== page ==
Real-life tragedies often the source of haunted tales

Carmen Musick • Oct 30, 2010 at 2:09 AM

Each year, around this time, thousands of people flock to “haunted” attractions throughout the area to experience the hair-raising thrills and spine-tingling chills of a ghostly encounter.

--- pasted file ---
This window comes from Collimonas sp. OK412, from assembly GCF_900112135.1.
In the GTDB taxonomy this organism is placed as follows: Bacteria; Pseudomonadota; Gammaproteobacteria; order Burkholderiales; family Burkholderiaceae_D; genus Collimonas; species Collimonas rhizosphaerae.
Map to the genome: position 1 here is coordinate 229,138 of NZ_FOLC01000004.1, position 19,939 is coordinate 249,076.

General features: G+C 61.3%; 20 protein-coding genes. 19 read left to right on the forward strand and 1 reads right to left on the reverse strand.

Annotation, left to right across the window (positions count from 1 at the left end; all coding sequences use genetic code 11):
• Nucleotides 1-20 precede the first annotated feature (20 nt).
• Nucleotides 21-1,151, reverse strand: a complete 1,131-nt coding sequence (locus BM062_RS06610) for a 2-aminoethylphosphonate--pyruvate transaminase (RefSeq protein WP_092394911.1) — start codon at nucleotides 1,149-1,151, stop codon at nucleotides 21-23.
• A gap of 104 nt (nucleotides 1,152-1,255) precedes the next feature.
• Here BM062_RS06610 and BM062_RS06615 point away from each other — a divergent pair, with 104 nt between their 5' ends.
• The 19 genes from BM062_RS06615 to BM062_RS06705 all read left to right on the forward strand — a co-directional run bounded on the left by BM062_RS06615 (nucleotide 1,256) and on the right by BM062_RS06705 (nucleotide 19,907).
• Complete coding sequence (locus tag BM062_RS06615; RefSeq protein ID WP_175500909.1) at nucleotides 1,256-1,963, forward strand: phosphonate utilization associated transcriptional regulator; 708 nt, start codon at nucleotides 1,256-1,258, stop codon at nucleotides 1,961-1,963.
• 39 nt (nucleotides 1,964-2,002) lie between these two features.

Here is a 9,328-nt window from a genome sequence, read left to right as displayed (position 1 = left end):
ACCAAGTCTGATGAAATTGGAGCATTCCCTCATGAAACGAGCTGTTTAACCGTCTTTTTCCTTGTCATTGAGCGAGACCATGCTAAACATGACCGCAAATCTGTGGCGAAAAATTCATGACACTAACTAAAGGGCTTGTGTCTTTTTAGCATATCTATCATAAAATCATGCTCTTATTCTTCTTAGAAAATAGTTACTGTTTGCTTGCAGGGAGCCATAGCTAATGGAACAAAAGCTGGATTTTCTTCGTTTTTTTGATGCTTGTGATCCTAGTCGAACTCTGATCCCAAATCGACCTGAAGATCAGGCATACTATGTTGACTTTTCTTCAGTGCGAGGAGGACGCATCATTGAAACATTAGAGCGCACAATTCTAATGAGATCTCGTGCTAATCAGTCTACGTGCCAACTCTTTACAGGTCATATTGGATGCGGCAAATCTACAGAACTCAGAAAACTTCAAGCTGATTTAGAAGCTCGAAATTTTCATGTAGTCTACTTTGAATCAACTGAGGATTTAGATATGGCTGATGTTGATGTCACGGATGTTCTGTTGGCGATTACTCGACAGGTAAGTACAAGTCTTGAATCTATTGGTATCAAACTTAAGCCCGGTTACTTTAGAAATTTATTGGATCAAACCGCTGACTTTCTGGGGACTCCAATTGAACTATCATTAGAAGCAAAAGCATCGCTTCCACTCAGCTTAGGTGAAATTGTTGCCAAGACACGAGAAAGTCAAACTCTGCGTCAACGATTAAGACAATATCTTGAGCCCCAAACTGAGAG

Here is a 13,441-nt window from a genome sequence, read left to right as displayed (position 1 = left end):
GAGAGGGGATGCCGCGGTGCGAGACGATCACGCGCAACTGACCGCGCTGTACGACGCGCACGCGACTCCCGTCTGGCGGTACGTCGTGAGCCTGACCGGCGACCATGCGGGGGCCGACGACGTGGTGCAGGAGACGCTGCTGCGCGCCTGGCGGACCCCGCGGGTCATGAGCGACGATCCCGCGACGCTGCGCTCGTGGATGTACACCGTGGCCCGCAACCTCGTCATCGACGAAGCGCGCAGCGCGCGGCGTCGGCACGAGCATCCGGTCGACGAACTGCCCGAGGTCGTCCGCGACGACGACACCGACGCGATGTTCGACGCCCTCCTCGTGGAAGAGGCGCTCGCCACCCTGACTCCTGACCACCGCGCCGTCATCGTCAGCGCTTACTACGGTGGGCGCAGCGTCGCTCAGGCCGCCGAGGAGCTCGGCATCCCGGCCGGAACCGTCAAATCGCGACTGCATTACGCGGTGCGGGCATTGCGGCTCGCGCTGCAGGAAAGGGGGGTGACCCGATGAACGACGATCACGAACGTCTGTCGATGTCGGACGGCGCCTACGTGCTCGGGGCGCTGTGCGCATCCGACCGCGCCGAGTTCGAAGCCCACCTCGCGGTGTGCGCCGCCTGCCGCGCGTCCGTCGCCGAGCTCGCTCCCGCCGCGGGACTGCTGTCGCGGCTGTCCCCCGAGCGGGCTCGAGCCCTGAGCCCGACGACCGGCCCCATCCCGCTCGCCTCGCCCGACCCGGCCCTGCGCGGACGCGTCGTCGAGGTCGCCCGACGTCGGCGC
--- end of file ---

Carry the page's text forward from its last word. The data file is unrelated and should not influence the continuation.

For Dr. Nancy Hamblen Acuff, Halloween is just another day. She deals in ghosts, myths and legends — and the history behind them — nearly every day of the year.The long-time Sullivan County historian and former East Tennessee State University psychology professor has hunted ghosts and spirits throughout the region for decades, making her one of the foremost experts in the folklore surrounding some of the area’s most haunted places.While urban legends are part of the fabric of most every community, and television shows and movies have sensationalized ghost stories and paranormal experiences, Acuff insists that the history behind many local tales is often more heart-wrenching and enthralling than the ghost stories themselves.“To me, the stories are so dynamic in themselves that if you really research them, you don’t need all that (sensationalism). They stand on their own. And if they don’t stand on their own, then you haven’t done your research,” Acuff said.“Many of the stories are so sad that we don’t want to even think about them. Quite often, these are tragedies and that’s why they’ve left such an emotional imprint — because they are tragedies, and you just don’t want to malign those people in any way.”Read the full report in the print edition or the enhanced electronic version of the Kingsport Times-News.

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